Helpful Hints for a Wonderful Wedding (Part Two)

Helpful Hints for a Wonderful Wedding (Part Two)

In a recent blog, we spoke of the importance of participants understanding their roles and expectations of them, in order to achieve a wonderful wedding. We addressed the bride and groom plus their parents.

Now it is the turn of a few others to take the limelight.

The Best Man

You have a huge responsibility (so it’s possibly even more important that you do not get blind drunk).

  • You need to keep the groom on schedule
  • You need to check the groom hasn’t forgotten anything (a check-list is a great idea)
  • You will probably be responsible for the ring
  • Depending on what’s been arranged, you may need to look after logistics (eg helping the photographer organise the photo shoot or liaising with the venue over certain arrangements)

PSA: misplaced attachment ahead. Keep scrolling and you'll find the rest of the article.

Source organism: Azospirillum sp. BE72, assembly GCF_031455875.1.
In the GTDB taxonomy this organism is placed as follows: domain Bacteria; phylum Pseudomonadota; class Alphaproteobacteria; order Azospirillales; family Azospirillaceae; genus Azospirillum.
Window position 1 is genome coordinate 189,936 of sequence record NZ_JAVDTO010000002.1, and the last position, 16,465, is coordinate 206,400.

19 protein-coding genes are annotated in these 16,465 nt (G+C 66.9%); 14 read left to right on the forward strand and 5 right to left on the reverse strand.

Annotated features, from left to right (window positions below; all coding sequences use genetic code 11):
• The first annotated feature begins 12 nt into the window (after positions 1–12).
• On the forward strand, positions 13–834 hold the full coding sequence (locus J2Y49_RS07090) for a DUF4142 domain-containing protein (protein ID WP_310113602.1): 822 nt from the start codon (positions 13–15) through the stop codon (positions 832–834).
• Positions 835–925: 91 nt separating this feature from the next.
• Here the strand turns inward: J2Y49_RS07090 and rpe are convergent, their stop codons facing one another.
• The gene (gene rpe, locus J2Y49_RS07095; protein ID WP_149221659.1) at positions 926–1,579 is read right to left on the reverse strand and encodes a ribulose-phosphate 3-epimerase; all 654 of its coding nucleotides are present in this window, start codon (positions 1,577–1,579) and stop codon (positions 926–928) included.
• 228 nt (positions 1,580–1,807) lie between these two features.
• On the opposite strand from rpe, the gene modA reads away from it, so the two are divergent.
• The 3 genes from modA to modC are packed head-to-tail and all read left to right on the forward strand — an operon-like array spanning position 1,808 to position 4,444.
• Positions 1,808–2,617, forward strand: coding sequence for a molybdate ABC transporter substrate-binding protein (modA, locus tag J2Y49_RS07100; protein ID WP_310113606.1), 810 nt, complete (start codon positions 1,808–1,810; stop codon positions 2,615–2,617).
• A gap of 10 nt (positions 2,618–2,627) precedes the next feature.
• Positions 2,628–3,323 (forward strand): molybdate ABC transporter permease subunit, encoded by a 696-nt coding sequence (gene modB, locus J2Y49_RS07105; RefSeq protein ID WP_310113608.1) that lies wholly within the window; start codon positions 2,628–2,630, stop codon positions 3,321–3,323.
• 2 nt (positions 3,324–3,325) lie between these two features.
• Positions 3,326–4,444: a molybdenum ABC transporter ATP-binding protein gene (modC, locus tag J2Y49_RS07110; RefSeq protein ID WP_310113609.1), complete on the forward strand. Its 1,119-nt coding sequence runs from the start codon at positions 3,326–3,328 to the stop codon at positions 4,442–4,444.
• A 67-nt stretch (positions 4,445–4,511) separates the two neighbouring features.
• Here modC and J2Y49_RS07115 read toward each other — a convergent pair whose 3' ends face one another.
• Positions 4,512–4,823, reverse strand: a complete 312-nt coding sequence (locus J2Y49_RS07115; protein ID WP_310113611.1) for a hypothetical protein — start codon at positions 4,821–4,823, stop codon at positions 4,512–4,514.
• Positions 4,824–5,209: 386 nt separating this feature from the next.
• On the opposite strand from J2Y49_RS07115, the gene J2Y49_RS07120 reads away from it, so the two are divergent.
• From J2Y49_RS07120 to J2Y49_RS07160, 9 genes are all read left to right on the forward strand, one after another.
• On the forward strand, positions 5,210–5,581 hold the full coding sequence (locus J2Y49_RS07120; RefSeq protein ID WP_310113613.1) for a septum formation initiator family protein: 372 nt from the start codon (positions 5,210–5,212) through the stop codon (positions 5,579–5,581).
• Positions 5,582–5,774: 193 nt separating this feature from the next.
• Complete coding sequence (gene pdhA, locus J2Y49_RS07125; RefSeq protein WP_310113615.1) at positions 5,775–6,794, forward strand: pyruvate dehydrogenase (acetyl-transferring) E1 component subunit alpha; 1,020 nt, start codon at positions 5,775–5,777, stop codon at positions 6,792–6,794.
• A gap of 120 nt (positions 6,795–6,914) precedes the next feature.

• You will presumably be delivering a major speech, At the very least, ensure your speech is clear, funny (if possible), inclusive, reasonably brief and in no way offensive (either personally, politically or religiously).

Maid of Honour

It’s worth having a bridal emergency kit ready on the day (safety pins, wipes, even chocolate). Reassure the bride wherever possible.

Ushers (groomsmen)

Exercise your charm when showing people to their places. At the reception, dance with single ladies (especially older ones). Be on your best behaviour (and that includes controlling your drink intake).


Ensure you are on time and ready on the day. Your job is to look beautiful and support the bride. Button up any negative criticisms you may have. Stay reasonably sober too.


If children are participating, make sure they have been well briefed, that they understand their role and the behaviour that will be expected of them. If their patience is likely to be stretched during the ceremony, have somebody responsible keep an eye on them, and offer them distractions such as a book.

At the reception, there may be a children’s table and activities, but be prepared to occupy a potentially tired, bored and fractious child. And don’t get drunk out of your mind and expect others to look after your offspring!

I hope these tips will prove practical. They are the fruits of a celebrant’s observations of potential pitfalls and pratfalls. Most of the latter can be avoided relatively easily with sense and control. Good luck!